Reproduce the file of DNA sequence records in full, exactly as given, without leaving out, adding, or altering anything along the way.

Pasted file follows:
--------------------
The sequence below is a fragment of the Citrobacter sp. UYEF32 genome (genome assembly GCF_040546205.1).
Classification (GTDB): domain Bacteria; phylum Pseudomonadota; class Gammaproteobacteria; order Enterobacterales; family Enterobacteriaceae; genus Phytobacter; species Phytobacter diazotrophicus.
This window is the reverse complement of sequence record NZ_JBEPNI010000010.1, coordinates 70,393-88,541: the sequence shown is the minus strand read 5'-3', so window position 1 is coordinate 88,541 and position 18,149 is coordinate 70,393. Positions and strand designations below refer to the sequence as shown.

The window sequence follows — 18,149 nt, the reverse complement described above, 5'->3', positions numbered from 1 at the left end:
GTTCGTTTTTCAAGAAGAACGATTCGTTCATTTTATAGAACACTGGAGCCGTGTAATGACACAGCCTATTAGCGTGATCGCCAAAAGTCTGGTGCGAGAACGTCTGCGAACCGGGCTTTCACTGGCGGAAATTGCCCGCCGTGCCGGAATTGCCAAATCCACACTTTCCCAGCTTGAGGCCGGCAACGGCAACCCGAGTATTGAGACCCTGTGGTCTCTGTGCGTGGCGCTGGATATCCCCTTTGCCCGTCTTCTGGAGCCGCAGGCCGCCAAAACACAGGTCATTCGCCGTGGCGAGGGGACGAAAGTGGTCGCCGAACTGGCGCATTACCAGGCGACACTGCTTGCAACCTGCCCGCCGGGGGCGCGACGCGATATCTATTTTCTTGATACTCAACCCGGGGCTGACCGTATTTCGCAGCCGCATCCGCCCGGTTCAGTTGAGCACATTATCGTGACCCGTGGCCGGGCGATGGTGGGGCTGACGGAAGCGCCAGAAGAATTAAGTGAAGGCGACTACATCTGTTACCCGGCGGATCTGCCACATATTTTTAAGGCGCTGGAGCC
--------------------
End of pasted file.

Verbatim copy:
The sequence below is a fragment of the Citrobacter sp. UYEF32 genome (genome assembly GCF_040546205.1).
Classification (GTDB): domain Bacteria; phylum Pseudomonadota; class Gammaproteobacteria; order Enterobacterales; family Enterobacteriaceae; genus Phytobacter; species Phytobacter diazotrophicus.
This window is the reverse complement of sequence record NZ_JBEPNI010000010.1, coordinates 70,393-88,541: the sequence shown is the minus strand read 5'-3', so window position 1 is coordinate 88,541 and position 18,149 is coordinate 70,393. Positions and strand designations below refer to the sequence as shown.

The window sequence follows — 18,149 nt, the reverse complement described above, 5'->3', positions numbered from 1 at the left end:
GTTCGTTTTTCAAGAAGAACGATTCGTTCATTTTATAGAACACTGGAGCCGTGTAATGACACAGCCTATTAGCGTGATCGCCAAAAGTCTGGTGCGAGAACGTCTGCGAACCGGGCTTTCACTGGCGGAAATTGCCCGCCGTGCCGGAATTGCCAAATCCACACTTTCCCAGCTTGAGGCCGGCAACGGCAACCCGAGTATTGAGACCCTGTGGTCTCTGTGCGTGGCGCTGGATATCCCCTTTGCCCGTCTTCTGGAGCCGCAGGCCGCCAAAACACAGGTCATTCGCCGTGGCGAGGGGACGAAAGTGGTCGCCGAACTGGCGCATTACCAGGCGACACTGCTTGCAACCTGCCCGCCGGGGGCGCGACGCGATATCTATTTTCTTGATACTCAACCCGGGGCTGACCGTATTTCGCAGCCGCATCCGCCCGGTTCAGTTGAGCACATTATCGTGACCCGTGGCCGGGCGATGGTGGGGCTGACGGAAGCGCCAGAAGAATTAAGTGAAGGCGACTACATCTGTTACCCGGCGGATCTGCCACATATTTTTAAGGCGCTGGAGCC